There was a Roman fort and settlement on the north bank of the River Ribble at Ribchester known as Bremetennacum Veteranorum. Well connected to the surrounding forts and settlements by the major north west Roman road network, remains of part of the fort and bathhouse are still visible today.
The fort was established around 70AD and remained in more or less continuous use until the fourth century. The garrisons stationed at Ribchester were meant to control the native Celtic tribes. The fort was surrounded by a civilian settlement.
The spread of Roman rule encouraged trade across the whole empire including frontier lands such as Northern Britain. Consequently, many mass-produced Roman artefacts are quite similar in museums across the country, in-cluding pottery, glassware and coinage. What distinguishes the disparate collections are the locally produced and personal objects. Sculpture and epigraphic sources, especially inscriptions, are most informative.
This tombstone is one of the most visually stunning objects in our collection. It was discovered by chance in 1876 on the riverbank a few yards from the museum, and had been used by a fisherman as a platform until it was turned over during a storm. At this point, its true purpose was revealed.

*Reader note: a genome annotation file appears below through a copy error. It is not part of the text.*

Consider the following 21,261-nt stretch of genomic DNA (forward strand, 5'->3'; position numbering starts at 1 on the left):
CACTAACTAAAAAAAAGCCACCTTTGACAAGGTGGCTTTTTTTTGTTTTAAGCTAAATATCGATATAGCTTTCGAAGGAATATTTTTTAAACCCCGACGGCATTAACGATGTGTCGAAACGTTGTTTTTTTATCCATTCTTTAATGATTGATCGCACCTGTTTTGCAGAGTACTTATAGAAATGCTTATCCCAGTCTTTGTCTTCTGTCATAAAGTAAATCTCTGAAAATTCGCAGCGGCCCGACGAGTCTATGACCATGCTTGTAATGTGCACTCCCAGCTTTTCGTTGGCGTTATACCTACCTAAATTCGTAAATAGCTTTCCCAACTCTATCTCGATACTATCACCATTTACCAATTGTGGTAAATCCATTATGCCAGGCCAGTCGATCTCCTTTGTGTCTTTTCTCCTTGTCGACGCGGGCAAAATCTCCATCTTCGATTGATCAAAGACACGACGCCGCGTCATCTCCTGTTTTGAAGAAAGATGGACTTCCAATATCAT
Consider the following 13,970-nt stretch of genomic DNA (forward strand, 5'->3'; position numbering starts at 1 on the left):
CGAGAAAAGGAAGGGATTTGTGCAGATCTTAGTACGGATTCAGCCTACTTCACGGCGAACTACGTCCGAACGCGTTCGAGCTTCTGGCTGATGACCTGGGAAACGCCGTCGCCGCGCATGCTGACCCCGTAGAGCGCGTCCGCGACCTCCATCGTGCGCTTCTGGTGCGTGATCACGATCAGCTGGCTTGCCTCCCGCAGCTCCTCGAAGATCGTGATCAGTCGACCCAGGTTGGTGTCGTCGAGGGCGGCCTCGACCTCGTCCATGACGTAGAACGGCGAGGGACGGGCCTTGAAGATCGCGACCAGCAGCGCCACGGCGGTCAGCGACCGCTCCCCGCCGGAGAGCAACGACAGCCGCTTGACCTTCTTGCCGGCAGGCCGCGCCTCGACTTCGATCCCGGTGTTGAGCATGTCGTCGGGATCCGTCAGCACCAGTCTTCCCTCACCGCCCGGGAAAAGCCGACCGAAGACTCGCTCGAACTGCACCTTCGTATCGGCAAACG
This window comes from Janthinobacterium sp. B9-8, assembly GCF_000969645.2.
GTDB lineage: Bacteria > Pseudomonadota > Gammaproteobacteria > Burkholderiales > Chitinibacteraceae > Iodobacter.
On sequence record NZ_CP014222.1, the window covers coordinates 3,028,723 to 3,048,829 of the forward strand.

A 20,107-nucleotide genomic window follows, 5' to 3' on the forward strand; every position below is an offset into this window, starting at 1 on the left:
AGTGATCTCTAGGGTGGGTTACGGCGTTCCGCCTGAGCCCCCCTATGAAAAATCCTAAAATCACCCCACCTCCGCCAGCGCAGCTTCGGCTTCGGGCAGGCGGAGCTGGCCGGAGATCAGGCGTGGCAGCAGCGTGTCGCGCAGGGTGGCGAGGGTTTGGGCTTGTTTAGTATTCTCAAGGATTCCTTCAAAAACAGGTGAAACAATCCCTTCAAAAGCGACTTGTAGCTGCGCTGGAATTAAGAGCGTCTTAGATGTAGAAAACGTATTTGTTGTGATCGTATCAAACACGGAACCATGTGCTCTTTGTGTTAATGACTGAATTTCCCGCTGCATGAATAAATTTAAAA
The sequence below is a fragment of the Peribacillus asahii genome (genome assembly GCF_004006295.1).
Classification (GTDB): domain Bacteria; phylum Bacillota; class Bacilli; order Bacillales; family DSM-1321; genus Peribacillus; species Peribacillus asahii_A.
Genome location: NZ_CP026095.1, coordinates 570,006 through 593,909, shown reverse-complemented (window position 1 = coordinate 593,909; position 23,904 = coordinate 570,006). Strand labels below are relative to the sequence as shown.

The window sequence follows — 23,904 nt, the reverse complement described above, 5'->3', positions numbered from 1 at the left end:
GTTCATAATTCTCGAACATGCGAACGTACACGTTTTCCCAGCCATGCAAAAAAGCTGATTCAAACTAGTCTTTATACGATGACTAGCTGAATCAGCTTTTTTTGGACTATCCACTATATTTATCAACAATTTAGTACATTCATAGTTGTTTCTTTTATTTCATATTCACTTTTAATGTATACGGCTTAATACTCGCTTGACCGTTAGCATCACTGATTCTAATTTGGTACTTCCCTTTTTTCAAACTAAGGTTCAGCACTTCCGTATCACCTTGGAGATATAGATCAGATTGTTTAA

The gravestone was carved on site from local stone and shows a cavalryman, presumably a member of one of the garrisons stationed at the fort, mowing down a Celtic warrior on his horse. The tombstone lacks an inscription, but other inscriptions held at the museum revealed the identity of garrisons stationed at the fort. It is likely that the rider was Asturian.
The Asturians came from northern Spain and were eventually replaced some time after 175AD by a garrison of Sarmatians. It is generally considered that this tombstone was erected by the Asturian's family and is the only depiction of a cavalryman from his part of the Roman empire known in Britain.
The relief is carved in rustic style and its proportions leave us in no doubt as to the main subject. The details reveal the basic equipment used by the cavalry of this period. Unusually, the cavalryman carries a short sword rather than a long one, which was generally preferred for the extra reach from a horse. The cavalryman, with his expression of arrogance, shows no mercy as he impales his Celtic adversary with his spear.
Patrick Tostevin is curator at Ribchester Museum of Roman Antiquities, Riverside, Ribchester, Preston PR3 3XSTel: 01254 878261